Finally, biosimilars6are playing an important role in the market and, as a result, in assessments of concentrations. In Pfizer/Hospira, the Commission analysed competition in relation to both sterile injectable drugs and biosimilar products. In its decision, the Commission explained that, given the expense of biological therapies, entry of biosimilars should enable wider access by patients.7 Accordingly, to address the competition concerns raised by the Commission in the market for infliximab drugs, Pfizer committed to divest the development, manufacturing and EEA marketing rights to its infliximab biosimilar. The marketing rights outside of the EEA remained with the merged entity.

eHealth, the role of data and platform access

Growing interest in eHealth is leading to new and multi-disciplinary collaborations and other transactions between pharmaceutical companies, IT companies, data storage and analytics companies and medical device makers. In the past year, the Commission assessed a range of issues potentially created by eHealth platforms in its Sanofi/Google/DMI JV review.8 The Commission cleared the deal, whereby Sanofi and Verily Life Sciences formed a joint venture to offer services for the management and treatment of diabetes using an integrated digital e-medicine platform. The JV will also collect, process and analyse data related to diabetes and, along with the services offered, may commercialise products such as specialised continuous glucose monitors, insulin pumps and concentrated insulin formulations.

In the course of its investigation, the Commission considered a number of issues that we see in the broader ongoing discussion on online platforms, including interoperability with and access by third-party devices (particularly where a platform operator offers a device, since this could create incentives to foreclose in particular circumstances). Similar foreclosure issues could arise in connection with pharmaceuticals delivered in conjunction with a platform. Further, vertical integration in the relevant IT stack (whether from the platform down to an OS or up to an app store) could also create foreclosure issues if, for example, application programming interfaces at the various layers of the stack are not open to competitors. Additional access concerns can also arise in relation to data. The Commission’s concerns in this context relate to data portability and interoperability to ensure that patients cannot be ‘locked in’ to a particular platform. The underlying concern is that a first mover platform in a nascent market may have the ability to lock in patients and ‘tip’ the market if patients (and healthcare providers) are unable to switch platforms. The concern is broadly similar to that reflected in the Commission’s Communication on ‘Online Platforms and the Digital Single Market Opportunities and Challenges for Europe’9 published on 25 May.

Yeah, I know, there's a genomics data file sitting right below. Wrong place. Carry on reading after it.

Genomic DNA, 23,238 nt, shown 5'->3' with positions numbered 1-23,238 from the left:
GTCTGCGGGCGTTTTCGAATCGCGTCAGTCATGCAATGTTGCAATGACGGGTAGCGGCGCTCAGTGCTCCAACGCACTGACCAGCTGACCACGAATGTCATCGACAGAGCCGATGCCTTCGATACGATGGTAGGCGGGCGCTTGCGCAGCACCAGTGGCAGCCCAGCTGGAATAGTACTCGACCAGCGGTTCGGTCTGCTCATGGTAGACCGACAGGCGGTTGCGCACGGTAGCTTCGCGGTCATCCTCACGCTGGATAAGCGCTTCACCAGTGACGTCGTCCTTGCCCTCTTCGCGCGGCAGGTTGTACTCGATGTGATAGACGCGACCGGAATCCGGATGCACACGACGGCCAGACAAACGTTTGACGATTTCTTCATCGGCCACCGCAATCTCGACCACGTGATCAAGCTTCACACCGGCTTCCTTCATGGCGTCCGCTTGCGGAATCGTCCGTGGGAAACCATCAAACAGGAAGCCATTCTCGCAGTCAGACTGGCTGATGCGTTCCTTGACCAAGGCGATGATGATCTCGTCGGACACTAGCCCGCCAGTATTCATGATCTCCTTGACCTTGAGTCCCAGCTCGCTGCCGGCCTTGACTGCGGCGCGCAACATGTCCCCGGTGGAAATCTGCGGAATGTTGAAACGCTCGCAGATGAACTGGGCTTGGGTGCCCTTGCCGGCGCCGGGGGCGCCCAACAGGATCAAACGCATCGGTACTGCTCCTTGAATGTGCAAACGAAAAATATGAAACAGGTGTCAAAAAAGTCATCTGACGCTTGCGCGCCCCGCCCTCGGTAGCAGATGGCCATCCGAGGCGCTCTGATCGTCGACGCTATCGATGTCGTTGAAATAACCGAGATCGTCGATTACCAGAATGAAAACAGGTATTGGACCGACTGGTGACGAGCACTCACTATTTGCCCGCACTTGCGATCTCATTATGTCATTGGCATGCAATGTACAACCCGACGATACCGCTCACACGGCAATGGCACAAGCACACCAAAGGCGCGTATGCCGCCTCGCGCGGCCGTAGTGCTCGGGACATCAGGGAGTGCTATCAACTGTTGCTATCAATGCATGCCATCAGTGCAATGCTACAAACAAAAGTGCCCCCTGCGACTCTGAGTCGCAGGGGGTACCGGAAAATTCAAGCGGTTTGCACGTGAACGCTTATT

Behavioural investigations

‘Pay-for-delay’ agreements

While pharmaceutical companies await the General Court’s judgments in Lundbeck10 (expected in September) and Servier,11 the NCAs have continued to scrutinise agreements that are alleged to be intended to delay generic entry.